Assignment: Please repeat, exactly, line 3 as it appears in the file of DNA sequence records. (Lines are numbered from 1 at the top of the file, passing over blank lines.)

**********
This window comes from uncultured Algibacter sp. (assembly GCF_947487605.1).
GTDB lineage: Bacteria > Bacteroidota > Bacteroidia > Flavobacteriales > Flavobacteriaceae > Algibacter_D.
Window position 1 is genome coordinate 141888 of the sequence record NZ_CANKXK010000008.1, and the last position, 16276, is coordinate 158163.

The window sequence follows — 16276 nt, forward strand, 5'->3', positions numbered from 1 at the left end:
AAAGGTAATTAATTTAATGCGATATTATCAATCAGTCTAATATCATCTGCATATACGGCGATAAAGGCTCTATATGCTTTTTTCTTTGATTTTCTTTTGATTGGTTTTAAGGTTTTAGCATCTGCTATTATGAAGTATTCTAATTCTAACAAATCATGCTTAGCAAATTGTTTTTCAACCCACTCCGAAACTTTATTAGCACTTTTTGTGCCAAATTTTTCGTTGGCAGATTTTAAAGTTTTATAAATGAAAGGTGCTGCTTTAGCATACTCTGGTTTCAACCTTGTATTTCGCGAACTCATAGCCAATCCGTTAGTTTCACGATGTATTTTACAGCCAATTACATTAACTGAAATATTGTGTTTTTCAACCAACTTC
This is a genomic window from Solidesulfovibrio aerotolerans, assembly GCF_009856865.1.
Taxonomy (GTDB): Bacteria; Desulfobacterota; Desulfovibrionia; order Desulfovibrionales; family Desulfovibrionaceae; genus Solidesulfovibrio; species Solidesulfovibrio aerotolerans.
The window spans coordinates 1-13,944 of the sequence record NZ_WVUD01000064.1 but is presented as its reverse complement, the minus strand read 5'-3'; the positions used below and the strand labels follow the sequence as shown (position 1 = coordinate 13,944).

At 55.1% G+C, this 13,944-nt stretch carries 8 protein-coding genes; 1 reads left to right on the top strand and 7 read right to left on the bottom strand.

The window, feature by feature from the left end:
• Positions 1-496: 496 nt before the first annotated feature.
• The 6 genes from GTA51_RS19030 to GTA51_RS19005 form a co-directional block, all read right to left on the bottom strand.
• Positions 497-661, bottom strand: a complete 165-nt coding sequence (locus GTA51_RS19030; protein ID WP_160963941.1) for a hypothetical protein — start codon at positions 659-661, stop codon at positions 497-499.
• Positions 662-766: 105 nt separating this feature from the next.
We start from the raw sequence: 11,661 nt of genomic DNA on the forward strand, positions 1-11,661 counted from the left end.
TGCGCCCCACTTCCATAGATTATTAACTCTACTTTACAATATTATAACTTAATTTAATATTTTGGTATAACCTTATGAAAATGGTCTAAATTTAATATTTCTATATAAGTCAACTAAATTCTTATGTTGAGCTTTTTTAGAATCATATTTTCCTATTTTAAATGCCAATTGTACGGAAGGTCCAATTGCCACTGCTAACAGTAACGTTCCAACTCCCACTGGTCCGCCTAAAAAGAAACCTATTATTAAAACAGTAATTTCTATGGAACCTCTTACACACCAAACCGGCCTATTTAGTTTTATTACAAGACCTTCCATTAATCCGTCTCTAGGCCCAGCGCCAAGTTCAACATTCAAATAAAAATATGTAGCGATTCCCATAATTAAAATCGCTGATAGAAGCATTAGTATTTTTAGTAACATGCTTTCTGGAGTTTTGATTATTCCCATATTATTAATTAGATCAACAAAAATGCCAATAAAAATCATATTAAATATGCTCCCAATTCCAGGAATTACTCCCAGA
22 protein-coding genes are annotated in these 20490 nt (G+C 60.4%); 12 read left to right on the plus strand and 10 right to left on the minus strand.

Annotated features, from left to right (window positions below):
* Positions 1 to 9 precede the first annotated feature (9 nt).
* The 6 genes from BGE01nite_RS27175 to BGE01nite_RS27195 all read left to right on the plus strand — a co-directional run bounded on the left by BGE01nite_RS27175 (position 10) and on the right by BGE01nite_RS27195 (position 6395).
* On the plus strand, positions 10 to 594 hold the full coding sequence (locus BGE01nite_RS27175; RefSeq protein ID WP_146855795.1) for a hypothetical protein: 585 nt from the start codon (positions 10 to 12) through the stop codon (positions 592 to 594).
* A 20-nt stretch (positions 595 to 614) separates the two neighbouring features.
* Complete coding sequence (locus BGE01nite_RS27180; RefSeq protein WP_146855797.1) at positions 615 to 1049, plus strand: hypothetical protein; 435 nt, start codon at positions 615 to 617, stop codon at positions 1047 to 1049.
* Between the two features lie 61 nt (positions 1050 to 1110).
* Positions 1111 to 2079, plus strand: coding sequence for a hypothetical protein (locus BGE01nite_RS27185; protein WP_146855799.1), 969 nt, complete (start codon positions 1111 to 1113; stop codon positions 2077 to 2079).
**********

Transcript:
Window position 1 is genome coordinate 141888 of the sequence record NZ_CANKXK010000008.1, and the last position, 16276, is coordinate 158163.